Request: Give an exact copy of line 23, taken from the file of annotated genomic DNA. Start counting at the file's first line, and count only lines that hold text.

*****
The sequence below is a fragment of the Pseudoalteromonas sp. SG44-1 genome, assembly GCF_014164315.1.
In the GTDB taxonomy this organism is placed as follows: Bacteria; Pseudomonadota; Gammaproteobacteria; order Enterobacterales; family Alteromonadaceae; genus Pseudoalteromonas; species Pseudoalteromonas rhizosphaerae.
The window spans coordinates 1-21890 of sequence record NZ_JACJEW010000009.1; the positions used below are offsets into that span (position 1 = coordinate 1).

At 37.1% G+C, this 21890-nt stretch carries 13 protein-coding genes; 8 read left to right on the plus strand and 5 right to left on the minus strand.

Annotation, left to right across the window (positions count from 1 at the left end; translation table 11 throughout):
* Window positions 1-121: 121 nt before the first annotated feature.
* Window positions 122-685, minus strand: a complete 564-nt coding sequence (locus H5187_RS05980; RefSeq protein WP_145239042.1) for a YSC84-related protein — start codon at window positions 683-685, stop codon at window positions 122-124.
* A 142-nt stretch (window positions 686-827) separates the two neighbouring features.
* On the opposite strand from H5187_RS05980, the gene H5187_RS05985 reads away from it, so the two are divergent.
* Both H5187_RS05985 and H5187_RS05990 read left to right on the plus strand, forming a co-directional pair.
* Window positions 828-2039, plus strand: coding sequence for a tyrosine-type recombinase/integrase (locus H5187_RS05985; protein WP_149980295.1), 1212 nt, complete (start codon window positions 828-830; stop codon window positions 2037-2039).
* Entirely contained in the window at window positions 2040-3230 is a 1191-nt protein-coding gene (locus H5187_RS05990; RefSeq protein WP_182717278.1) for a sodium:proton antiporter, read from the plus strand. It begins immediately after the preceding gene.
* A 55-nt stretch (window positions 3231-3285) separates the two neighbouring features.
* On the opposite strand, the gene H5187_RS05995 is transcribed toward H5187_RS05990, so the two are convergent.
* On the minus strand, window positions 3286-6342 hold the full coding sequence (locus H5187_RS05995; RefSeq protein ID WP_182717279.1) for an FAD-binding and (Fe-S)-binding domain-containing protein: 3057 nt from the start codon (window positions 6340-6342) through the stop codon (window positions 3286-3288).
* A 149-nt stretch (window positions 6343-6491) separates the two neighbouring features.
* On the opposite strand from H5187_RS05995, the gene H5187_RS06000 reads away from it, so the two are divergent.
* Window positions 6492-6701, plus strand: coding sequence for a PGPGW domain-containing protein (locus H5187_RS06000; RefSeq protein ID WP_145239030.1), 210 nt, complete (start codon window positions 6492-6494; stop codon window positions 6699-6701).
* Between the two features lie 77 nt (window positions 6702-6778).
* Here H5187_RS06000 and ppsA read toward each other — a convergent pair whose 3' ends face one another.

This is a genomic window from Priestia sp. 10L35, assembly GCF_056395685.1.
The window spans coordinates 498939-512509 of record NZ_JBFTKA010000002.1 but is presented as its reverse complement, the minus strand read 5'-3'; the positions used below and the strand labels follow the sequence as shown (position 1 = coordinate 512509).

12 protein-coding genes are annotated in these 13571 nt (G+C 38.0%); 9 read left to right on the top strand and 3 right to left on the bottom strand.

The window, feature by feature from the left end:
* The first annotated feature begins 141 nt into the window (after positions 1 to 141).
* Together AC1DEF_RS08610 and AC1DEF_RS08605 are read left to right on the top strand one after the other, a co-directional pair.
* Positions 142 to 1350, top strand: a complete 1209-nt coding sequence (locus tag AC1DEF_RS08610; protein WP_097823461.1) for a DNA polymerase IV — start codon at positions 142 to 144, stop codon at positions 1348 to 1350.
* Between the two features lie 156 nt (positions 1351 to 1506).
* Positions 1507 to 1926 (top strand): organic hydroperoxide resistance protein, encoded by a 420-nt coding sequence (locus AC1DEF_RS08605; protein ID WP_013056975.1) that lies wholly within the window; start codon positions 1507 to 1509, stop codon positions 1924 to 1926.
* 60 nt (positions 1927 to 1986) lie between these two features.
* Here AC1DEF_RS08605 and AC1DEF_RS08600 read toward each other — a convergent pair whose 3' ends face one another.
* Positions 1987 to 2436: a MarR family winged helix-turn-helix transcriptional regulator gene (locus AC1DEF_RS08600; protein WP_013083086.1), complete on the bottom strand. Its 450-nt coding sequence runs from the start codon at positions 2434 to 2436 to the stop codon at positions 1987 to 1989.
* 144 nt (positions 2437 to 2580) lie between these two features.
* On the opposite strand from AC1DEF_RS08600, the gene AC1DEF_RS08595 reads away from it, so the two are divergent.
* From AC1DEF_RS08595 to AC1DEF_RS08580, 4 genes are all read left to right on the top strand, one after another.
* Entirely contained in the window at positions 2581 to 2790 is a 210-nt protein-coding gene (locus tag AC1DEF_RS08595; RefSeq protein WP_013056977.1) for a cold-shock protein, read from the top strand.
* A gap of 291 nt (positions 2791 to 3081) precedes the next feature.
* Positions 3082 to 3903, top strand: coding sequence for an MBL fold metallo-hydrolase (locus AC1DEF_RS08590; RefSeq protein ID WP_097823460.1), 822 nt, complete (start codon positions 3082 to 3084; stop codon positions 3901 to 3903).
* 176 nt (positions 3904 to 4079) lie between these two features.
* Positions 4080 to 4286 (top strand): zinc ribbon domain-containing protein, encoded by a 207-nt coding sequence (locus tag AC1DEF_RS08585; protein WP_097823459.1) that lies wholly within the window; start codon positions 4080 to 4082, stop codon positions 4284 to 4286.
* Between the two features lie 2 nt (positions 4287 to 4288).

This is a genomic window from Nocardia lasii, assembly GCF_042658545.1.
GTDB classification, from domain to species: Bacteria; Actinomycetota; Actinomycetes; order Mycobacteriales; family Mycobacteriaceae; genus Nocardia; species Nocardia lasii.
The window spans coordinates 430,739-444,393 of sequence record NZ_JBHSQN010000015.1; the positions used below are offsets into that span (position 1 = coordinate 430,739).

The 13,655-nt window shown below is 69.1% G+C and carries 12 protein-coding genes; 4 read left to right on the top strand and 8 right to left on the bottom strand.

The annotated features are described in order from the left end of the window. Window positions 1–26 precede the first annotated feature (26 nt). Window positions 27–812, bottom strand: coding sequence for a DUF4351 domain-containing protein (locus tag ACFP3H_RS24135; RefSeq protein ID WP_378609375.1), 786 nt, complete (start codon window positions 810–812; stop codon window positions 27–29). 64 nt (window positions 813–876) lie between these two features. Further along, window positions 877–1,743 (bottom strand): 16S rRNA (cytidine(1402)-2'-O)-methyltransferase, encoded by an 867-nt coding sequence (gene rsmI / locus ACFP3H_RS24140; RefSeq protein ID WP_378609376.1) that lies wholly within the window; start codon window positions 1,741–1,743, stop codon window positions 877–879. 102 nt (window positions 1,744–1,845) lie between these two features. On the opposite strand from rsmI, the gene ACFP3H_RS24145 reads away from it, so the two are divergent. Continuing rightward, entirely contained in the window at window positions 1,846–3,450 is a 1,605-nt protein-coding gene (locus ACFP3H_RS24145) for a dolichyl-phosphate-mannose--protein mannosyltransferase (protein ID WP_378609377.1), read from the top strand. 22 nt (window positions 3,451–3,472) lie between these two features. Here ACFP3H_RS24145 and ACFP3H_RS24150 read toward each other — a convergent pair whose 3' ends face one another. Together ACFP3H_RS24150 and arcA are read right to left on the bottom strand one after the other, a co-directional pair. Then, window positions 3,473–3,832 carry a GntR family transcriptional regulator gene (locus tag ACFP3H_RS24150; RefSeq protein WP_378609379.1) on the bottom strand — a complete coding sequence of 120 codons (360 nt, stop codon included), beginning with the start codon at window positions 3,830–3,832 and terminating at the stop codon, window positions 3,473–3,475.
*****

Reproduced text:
12 protein-coding genes are annotated in these 13571 nt (G+C 38.0%); 9 read left to right on the top strand and 3 right to left on the bottom strand.